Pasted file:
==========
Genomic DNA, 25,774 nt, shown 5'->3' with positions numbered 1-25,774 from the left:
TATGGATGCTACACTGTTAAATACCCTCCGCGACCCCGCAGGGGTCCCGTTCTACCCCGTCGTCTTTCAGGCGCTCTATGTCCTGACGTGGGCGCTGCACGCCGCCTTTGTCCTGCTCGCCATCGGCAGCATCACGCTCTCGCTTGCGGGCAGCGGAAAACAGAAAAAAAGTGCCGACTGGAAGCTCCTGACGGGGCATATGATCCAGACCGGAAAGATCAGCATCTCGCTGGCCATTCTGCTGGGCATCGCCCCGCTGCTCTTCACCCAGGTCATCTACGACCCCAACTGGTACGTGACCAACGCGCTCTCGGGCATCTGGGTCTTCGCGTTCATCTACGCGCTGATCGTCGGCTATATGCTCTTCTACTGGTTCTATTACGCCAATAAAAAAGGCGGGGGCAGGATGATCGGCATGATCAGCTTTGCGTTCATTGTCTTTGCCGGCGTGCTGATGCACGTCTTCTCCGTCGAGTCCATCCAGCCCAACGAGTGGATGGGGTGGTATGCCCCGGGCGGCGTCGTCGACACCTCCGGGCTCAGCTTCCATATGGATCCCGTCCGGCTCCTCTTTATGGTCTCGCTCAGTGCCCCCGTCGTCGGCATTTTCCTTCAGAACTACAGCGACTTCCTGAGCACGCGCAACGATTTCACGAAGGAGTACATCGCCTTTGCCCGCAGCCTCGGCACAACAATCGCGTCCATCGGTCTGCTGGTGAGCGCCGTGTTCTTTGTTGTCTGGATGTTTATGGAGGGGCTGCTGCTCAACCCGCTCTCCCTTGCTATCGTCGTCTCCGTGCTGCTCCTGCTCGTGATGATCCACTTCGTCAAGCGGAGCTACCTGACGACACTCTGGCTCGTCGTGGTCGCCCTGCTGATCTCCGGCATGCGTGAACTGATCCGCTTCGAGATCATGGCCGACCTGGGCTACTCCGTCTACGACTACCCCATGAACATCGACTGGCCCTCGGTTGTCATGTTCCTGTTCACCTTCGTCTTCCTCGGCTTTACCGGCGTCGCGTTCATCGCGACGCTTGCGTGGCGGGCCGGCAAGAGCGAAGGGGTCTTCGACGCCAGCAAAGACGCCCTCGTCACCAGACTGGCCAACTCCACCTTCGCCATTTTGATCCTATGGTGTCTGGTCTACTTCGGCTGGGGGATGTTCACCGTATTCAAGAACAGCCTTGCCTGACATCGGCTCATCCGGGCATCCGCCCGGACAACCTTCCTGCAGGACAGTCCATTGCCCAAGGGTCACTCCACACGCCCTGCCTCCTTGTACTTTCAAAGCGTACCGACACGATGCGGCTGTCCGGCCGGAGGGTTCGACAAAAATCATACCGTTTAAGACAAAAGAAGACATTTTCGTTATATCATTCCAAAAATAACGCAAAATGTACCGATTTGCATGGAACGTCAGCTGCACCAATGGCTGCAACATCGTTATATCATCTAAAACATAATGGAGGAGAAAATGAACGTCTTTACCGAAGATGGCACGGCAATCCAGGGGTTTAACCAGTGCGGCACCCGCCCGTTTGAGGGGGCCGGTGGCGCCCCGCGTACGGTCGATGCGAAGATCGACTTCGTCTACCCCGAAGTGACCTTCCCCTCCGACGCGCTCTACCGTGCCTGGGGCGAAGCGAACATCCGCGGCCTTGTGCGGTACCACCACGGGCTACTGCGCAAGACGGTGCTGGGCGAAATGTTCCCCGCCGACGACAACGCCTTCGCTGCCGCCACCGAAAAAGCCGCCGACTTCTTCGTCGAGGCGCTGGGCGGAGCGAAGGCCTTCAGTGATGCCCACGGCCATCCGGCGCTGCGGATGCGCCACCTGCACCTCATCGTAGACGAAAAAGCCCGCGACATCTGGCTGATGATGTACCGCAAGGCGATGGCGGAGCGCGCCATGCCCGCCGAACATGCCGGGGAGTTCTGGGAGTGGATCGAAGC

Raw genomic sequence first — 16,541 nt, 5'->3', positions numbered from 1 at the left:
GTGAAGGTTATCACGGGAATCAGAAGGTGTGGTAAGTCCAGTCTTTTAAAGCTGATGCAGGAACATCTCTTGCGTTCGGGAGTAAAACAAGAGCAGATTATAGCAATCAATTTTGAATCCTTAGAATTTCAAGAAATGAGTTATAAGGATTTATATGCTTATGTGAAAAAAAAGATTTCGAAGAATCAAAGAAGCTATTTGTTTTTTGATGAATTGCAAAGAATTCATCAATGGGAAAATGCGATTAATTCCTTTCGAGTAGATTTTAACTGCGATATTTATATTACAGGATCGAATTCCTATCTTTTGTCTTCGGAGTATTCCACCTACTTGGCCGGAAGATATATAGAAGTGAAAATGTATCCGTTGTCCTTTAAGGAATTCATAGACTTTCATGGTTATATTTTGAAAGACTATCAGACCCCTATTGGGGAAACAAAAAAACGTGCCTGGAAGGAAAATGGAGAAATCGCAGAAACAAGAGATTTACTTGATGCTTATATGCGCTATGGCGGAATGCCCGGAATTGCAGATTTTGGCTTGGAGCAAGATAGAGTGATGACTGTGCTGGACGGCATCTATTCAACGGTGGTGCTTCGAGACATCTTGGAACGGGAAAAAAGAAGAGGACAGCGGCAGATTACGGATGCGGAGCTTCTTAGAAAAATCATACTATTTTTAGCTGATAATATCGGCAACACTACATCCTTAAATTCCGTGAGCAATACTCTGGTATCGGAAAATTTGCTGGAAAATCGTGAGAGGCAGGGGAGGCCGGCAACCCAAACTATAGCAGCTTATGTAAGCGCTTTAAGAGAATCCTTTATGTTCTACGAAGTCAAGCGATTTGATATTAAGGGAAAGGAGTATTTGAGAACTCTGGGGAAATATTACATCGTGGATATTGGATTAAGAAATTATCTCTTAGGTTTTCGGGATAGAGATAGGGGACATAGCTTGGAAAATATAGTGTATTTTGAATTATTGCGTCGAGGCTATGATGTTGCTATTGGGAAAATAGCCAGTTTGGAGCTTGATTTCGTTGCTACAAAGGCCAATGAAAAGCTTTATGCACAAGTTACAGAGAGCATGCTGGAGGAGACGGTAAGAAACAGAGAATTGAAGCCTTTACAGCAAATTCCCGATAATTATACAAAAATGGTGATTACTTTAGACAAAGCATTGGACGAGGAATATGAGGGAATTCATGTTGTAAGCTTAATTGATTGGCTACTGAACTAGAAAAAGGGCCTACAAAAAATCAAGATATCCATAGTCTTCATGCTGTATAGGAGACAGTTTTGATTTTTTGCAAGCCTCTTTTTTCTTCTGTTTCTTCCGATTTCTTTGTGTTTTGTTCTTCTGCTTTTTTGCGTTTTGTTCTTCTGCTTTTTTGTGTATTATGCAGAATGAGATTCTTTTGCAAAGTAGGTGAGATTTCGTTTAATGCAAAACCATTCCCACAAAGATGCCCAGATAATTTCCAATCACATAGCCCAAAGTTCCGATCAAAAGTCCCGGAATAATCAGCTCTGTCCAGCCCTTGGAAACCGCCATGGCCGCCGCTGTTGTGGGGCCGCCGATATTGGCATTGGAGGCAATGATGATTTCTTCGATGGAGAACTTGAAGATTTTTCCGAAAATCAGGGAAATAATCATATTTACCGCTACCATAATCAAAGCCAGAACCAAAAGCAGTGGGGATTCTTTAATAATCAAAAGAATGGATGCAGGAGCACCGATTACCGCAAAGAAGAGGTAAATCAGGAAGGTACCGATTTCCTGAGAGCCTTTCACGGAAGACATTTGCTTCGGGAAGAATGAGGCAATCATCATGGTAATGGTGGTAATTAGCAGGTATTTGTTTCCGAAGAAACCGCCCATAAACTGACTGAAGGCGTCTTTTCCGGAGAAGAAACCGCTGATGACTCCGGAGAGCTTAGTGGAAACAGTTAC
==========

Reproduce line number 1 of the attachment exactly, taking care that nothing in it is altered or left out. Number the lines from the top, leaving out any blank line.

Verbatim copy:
Genomic DNA, 25,774 nt, shown 5'->3' with positions numbered 1-25,774 from the left: